U.S troops enter Baghdad
NEAR BAGHDAD, Iraq (CNN) -- U.S. soldiers and tanks have entered Baghdad and are operating inside the city on a reconnaissance mission, U.S. Army sources told CNN Correspondent Walter Rodgers.
Rodgers reported on Saturday several units of tanks from the 2nd Brigade of the U.S. Army's 3rd Infantry Division had entered the city.
"It does appear very clearly from the maps we've seen that what the army is striving to do at this point is carve out chunks of the city," Rodgers said. "[To] bite off a chunk of Baghdad and then take that chunk and literally dismember the city zone by zone so that each of these zones falls under the control of the U.S. Army."
Rodgers was unable, due to restrictions on embedded reporters, to give more details of the operation.
The report of the advance of U.S. tanks into Baghdad came on the 17th day of Operation Iraqi Freedom.
Earlier on Saturday, huge explosions lit up Baghdad as the U.S.-led coalition closed in on the city after seizing its international airport.
Republican Guard forces were heading towards the airport to bolster Iraqi troops in the vicinty that had mounted several offensives on the site, a source in Baghdad told CNN.
The airport, about 20 kilometers southwest of downtown Baghdad, was the scene of heavy fighting on Friday. A bloody coalition assault left hundreds of Iraqis dead as a U.S.-led force secured the airport.
Coalition troops are battling to retain control of the facility and U.S. reinforcements are on their way. (Airport map)
"The coalition has a substantial number of forces on the ground at Baghdad International Airport," Maj. Gen. Stanley McChrystal said at a Pentagon briefing. "We are still sporadically engaging forces on the airport grounds and clearing buildings there."
Hundreds, or possibly thousands, of civilians were fleeing the city on Friday -- in some places stuck in bumper-to-bumper traffic heading out of the Iraqi capital.
In a videotaped address broadcast Friday, Iraqi President Saddam Hussein urged Iraqis to defend the capital "with what you have available."
Saddam referred to incidents that happened after war began, including the downing of a helicopter, suggesting he survived the coalition airstrike last month.
Iraqi TV also showed images of what appeared to be Saddam walking the streets of Baghdad and being greeting by passersby.
Both tapes are being analyzed by U.S. intelligence agencies. Pentagon officials say it is likely Saddam is alive. (Questions raised)
White House spokesman Ari Fleischer said Friday it "doesn't matter" whether the video was genuine.
"Whether it is him or whether it isn't him, the regime's days are numbered and coming to an end," Fleischer said.
Iraqi Information Minister Mohammed Saeed al-Sahaf said on Friday the U.S. forces at the airport were "an isolated island" and Iraqi troops had "nailed down" or turned back other coalition advances.
He said U.S. forces would face "something that is not conventional" on Friday night. But that threat apparently did not materialize.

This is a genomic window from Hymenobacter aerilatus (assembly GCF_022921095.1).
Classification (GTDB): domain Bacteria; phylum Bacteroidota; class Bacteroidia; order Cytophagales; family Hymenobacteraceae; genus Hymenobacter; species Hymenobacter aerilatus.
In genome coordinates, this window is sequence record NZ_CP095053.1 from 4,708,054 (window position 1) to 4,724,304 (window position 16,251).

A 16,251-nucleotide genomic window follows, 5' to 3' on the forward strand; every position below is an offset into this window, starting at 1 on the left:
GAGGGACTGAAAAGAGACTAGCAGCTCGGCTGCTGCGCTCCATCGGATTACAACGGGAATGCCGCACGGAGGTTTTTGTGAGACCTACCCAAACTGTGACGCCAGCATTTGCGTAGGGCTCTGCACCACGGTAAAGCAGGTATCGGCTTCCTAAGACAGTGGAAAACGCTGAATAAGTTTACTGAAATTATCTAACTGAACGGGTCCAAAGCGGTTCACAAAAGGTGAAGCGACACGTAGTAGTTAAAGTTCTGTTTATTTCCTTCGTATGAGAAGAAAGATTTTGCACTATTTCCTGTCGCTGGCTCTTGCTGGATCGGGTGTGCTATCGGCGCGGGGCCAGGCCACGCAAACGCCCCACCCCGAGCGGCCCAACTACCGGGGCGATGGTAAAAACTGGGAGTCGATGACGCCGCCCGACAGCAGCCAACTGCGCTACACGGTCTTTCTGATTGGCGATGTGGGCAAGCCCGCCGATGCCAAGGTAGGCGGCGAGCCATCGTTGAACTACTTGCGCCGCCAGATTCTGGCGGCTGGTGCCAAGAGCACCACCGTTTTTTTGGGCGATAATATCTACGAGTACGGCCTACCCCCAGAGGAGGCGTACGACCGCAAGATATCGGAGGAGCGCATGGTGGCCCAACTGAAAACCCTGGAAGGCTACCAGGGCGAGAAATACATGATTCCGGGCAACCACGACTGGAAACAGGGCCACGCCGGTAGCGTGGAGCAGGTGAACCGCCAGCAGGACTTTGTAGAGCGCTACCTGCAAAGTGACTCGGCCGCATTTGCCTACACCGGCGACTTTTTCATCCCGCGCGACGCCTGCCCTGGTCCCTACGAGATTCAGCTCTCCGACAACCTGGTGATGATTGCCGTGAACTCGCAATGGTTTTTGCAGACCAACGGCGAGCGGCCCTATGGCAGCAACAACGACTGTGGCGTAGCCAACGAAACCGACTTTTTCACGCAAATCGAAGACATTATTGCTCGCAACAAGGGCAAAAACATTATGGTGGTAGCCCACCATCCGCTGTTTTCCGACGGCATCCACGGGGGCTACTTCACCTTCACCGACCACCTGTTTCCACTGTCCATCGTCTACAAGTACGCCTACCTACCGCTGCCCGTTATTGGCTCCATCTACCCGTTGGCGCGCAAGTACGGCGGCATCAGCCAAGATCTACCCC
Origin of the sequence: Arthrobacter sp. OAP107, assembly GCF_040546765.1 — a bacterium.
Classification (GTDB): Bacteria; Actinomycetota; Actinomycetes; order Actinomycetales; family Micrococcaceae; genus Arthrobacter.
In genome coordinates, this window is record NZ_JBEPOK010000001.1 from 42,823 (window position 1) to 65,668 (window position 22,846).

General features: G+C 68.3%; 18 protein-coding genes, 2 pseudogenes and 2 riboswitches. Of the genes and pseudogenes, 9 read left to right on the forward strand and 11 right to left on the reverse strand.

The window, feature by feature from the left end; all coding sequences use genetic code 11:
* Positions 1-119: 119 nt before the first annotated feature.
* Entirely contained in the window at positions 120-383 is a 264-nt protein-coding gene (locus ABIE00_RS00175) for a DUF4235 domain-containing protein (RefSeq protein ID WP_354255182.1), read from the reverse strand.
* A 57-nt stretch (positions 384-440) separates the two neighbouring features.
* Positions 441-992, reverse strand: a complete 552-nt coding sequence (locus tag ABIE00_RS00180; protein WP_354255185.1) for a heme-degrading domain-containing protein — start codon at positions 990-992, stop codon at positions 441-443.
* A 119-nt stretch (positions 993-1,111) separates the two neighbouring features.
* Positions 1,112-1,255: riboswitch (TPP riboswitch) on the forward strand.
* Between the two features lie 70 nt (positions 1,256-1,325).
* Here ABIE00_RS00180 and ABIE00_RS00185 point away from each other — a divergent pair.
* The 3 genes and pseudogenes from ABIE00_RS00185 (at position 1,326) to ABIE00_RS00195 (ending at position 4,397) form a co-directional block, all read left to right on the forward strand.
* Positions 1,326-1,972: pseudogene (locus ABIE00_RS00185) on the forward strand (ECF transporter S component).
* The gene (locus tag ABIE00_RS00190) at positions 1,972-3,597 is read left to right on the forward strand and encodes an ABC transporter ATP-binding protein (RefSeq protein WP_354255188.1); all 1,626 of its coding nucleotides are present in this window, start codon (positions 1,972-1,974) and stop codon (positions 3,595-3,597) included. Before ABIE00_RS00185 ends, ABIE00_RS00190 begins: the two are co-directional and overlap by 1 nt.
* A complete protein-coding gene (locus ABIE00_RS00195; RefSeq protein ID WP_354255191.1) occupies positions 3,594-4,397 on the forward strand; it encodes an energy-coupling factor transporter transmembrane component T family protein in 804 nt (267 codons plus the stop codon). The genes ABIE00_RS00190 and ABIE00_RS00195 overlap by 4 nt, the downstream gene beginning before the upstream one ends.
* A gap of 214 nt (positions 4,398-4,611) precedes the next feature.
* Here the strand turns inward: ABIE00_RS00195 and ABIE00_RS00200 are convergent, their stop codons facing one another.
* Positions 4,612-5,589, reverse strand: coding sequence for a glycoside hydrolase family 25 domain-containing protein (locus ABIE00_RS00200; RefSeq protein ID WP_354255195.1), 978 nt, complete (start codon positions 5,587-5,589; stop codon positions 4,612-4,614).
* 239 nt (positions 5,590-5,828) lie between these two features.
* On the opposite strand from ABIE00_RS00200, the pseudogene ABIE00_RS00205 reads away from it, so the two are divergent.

Sahaf said Iraq will not use weapons of mass destruction against advancing coalition troops but he threatened widespread use of "martyrdom" and said the action would "not be by military."
In other developments:
• A U.S. soldier has been formally charged with two counts of murder in a grenade attack in Kuwait last month. Hasan Akbar, a combat engineer with the 101st Airborne division, is accused of throwing grenades into tents at a U.S. military camp. Two U.S. officers died from wounds they received in the incident. (Murder charge)
• U.S. President George W. Bush will meet British Prime Minister Tony Blair next week in Northern Ireland to discuss the war in Iraq and peace efforts in the Middle East and Northern Ireland, the White House said Friday. (Full story)
• A car bomb attack at a coalition checkpoint in western Iraq killed at least five people on Friday -- including three coalition troops -- U.S. Central Command in Doha, Qatar, said. (Bomb attack)
• The north Iraqi town of Khazar fell to Kurdish forces backed by U.S. bombing strikes on Friday. (Kurds advance)
• An Iraqi man who helped U.S. Marines plan the rescue of the 19-year-old American prisoner of war, Jessica Lynch, has been granted refugee status and described by the Marines as a "hero." ('Hero') Lynch was not shot or stabbed, doctors treating her said, as previously reported. (Rescued POW)
• A senior Pentagon official said the U.S. might try to install a new Iraqi government before the war is over -- perhaps as early as next week. (New government)
• The White House is currently working on a plan for an interim Iraqi government once the fighting ends, officials say. (Diverse groups)
• The World Health Organization said Friday that injuries suffered as a direct result of the conflict in Iraq are currently the top public health problem in that nation.
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